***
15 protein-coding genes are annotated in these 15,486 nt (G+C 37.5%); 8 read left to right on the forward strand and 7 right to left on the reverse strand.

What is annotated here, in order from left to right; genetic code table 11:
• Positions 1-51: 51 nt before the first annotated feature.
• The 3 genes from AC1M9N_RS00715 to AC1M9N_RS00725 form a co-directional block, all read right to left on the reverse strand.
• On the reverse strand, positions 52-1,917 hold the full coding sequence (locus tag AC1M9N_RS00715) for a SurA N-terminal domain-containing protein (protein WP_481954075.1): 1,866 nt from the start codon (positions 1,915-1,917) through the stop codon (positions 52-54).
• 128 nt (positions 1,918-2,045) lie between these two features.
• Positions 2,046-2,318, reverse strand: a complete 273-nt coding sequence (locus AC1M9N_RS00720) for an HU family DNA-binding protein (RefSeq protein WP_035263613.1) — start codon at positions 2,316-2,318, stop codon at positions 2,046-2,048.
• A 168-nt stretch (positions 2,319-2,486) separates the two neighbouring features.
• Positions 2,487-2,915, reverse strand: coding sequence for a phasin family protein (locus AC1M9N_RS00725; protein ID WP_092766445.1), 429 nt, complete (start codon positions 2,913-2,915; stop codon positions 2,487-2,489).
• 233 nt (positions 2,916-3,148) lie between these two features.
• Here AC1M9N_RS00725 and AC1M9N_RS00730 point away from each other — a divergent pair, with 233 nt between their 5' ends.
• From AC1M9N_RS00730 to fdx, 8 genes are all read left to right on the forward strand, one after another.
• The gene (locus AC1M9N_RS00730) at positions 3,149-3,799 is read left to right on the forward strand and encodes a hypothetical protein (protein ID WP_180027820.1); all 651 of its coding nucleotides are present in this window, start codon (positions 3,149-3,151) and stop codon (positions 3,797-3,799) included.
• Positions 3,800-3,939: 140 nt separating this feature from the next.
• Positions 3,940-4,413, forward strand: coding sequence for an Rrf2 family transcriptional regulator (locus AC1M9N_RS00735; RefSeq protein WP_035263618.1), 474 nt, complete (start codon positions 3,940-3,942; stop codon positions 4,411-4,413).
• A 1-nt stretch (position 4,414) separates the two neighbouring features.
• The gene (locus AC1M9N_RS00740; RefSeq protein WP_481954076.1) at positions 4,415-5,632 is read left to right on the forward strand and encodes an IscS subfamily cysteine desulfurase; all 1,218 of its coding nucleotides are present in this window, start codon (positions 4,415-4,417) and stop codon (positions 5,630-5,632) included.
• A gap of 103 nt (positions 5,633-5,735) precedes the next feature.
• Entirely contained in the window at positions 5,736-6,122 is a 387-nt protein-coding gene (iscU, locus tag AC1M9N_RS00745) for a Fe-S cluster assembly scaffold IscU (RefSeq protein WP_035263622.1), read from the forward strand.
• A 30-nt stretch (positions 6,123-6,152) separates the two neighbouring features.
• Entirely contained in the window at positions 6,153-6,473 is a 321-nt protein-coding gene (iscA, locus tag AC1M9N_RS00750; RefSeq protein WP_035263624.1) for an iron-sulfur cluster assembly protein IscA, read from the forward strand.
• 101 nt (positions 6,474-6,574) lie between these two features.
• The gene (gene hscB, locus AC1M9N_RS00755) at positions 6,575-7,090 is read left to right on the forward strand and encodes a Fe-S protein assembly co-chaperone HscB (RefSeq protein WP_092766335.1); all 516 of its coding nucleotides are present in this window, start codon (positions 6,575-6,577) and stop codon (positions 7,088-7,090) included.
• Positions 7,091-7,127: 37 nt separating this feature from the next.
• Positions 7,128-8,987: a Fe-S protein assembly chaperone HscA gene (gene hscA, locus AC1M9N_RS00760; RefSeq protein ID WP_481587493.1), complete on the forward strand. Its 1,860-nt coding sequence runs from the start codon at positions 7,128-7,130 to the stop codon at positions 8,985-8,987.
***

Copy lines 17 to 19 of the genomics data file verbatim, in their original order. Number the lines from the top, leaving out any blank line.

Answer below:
• The gene (locus AC1M9N_RS00740; RefSeq protein WP_481954076.1) at positions 4,415-5,632 is read left to right on the forward strand and encodes an IscS subfamily cysteine desulfurase; all 1,218 of its coding nucleotides are present in this window, start codon (positions 4,415-4,417) and stop codon (positions 5,630-5,632) included.
• A gap of 103 nt (positions 5,633-5,735) precedes the next feature.
• Entirely contained in the window at positions 5,736-6,122 is a 387-nt protein-coding gene (iscU, locus tag AC1M9N_RS00745) for a Fe-S cluster assembly scaffold IscU (RefSeq protein WP_035263622.1), read from the forward strand.